The biggest grip I’m left with after reading Relic is the lack of stakes. As mentioned, both immediate plot difficulties (dead brother, social outcast) are quickly left behind, and then later left for the sequel. While Eva does traverse through blizzards and hunt for her own survival, not once does she starve, get injured, or suffer. When she’s hungry, an ox happens to rest near her campsite. When she’s in danger, a charming boy appears to save her.

Eva knows exactly what she needs to know, whenever she needs to know it. There’s no crisis to be had about anything- not even her brother’s murder (seriously, the opening plot point is left unresolved). Eva may have her doubts, but there is never a moment where her actions seem to properly matter. Instead, she is a on a straight track to the end of the book.

The would-be climax has Eva unearthing a Relic (what is obviously a tablet computer, somehow still functional after 100 years in the ice). While we get to read about several days of her extracting and learning about this ancient machine, there is little else to the last third of the book. She finds it, she writes an essay (sorry- piece of fiction. It’s very scandalous) about it, and when she returns home she is declared winner of The Test- and in fact made leader of her city (the people turned out to be pretty pleased with her revolutionary act of, uh, fiction writing). Not once does Eva face any trial, nor does she emerge from her experience changed in any way, though she does have a little monologue where she reflects about her journey as if she had.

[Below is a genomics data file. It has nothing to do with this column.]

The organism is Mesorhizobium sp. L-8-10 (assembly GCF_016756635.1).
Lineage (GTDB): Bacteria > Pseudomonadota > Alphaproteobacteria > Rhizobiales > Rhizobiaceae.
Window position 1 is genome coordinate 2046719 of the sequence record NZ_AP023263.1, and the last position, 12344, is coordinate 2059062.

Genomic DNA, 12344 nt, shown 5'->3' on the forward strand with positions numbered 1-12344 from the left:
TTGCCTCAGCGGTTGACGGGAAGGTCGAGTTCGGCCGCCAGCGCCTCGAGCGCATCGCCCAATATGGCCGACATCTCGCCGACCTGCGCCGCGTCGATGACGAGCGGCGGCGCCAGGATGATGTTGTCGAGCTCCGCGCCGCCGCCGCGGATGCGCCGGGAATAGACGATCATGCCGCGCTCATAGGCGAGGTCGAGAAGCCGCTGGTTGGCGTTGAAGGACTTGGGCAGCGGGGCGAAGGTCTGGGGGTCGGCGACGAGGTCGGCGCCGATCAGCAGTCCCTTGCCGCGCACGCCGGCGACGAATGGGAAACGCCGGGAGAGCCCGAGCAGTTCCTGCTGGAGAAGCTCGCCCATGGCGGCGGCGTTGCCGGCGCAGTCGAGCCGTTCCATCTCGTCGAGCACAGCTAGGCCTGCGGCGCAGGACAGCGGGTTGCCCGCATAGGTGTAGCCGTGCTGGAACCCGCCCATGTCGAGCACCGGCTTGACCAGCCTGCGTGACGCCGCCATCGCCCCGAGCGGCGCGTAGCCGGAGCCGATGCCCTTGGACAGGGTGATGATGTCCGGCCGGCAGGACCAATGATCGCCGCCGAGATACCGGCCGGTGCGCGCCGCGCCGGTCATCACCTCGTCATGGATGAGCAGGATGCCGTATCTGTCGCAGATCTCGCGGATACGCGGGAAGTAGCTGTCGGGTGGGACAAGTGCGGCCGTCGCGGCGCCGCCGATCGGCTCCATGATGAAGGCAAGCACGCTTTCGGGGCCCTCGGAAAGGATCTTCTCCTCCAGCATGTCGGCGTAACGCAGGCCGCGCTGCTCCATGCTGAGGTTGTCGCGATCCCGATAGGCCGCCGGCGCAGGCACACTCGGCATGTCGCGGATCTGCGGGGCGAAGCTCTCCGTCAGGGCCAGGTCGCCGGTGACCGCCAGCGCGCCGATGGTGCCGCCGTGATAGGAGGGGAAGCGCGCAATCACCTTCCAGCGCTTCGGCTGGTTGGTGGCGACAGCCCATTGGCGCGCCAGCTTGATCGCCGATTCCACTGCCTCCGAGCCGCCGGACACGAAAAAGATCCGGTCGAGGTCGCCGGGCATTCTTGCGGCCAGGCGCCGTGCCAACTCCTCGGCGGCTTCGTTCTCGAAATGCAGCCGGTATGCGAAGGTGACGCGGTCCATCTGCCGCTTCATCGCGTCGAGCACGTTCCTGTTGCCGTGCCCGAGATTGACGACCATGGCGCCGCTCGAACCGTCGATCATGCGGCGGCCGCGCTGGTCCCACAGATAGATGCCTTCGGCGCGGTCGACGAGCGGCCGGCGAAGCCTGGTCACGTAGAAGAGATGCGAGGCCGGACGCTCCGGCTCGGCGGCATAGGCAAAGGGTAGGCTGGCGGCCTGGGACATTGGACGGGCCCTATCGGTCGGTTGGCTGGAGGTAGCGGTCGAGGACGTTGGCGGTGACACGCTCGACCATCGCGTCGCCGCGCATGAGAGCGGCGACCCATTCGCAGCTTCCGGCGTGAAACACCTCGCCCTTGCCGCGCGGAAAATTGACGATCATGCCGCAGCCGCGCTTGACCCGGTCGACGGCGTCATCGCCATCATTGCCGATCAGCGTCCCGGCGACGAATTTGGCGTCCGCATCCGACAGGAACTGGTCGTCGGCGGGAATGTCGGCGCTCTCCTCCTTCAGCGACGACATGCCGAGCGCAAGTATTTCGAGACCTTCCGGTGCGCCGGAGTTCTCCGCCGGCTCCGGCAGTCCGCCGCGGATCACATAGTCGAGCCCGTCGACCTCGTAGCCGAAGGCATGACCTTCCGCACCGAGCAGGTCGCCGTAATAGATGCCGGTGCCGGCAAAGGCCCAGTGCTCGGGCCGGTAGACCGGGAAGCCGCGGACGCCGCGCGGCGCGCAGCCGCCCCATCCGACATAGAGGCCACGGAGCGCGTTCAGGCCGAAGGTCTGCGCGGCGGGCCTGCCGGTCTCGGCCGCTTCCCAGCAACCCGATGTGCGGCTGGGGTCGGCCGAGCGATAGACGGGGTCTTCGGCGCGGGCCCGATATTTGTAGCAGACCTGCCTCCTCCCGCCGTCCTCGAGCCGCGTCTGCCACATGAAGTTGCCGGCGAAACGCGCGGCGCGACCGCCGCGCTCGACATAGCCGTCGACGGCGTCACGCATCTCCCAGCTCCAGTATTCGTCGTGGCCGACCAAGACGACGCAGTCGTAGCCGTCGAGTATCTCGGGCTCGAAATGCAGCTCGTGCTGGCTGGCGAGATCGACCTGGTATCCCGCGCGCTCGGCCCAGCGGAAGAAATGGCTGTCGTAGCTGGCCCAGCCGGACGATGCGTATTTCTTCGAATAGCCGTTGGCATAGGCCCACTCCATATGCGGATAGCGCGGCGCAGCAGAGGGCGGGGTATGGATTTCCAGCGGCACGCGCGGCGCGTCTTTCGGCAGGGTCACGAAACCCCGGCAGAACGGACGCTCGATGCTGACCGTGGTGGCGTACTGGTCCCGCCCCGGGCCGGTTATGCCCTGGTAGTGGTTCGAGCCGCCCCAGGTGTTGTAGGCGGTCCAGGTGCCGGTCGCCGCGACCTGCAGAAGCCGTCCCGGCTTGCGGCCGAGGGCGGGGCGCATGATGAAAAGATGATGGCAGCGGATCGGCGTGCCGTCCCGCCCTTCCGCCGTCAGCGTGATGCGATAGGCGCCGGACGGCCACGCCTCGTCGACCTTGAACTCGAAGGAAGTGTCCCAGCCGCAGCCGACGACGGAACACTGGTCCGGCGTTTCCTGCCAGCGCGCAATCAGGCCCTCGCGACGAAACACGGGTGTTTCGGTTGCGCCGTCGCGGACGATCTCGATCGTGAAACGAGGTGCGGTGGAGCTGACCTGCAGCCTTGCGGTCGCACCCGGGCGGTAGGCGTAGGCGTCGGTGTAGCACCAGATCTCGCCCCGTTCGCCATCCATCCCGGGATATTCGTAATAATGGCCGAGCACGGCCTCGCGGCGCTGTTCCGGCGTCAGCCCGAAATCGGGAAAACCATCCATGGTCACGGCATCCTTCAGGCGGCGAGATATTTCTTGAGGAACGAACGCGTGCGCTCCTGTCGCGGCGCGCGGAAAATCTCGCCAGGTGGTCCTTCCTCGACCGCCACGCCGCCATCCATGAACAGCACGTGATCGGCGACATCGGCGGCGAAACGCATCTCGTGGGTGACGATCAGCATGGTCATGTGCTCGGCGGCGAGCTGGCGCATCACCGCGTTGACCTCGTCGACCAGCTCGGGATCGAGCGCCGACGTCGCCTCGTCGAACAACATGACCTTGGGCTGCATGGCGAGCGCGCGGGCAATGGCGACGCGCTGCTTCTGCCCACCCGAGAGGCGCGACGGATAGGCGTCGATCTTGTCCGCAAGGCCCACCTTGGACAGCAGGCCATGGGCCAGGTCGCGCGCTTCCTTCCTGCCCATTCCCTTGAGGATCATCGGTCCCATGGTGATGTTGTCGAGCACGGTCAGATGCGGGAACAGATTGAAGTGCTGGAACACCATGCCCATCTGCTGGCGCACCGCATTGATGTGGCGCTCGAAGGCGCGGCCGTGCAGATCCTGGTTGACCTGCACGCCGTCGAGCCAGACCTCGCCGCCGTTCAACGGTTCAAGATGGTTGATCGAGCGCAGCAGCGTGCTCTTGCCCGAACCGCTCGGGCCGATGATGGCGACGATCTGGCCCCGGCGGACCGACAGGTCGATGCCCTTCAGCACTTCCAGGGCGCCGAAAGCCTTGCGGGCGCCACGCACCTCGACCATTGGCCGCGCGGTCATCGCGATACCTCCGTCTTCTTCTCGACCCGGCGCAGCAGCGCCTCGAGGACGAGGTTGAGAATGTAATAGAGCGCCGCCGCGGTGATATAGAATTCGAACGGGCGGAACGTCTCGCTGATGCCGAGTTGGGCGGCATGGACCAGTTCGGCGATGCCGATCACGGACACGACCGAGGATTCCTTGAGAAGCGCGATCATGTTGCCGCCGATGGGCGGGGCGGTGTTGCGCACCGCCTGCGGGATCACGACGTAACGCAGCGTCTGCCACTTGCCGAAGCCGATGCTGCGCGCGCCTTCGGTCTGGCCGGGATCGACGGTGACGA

I find myself most comfortable to hope the author was paid quite a lot on commission to write this- not that she sweat and bled for something of this low quality.

(should you read this? No, actually not. I thought it’d be a fun bad book (please read the back cover blurb for a laugh), but it’s pretty tedious in the end. Not much fun.)


3 thoughts on “Relic: The next big YA dystopia you’ve never heard of (because it flopped, hard)

  1. ‘Hunger Games was a good book series, but the vast majority that followed were not. Many felt like cash grabs towards the current hot genre.’ You speak my mind! This is the problem I have with YA fiction – I stopped reading it after The Hunger Games because I realised it was all the same. If the formula works and it allows books to be sold and people to make money, I *guess* there’s nothing wrong with that, but for me, I don’t want to read a re-hashed book 18 times. 😛


    1. I have an innate curiosity for dystopia because I sincerely love the old school ones (We, 1984, Brave New World is one of my top favs) and if done right (Only Ever Yours) they can be amazing- political, intelligent, or just plain interesting. Bad dystopias are fascinating to me because dystopia is SUCH a complex genre to get right. It’s pure world building, as well as a lot of mucking about to make the insanity of the world believable. So many YA dystopias don’t bother with this, and you end up with frankly dumb, hole-filled worlds like those of Matched or Divergent.

      Liked by 1 person

      1. I haven’t read Brave New World yet but I really want to – although 1984 is one of my absolute favourites too. I think YA dystopias spend more time on the “teen characters” side of things, and less on the logistics of what the world is like, what society is like, what the politics is like. It’s more about “how can we get our tween audiences to relate to the book”, then we’ll build the world in afterwards once we’ve got the heroine sorted.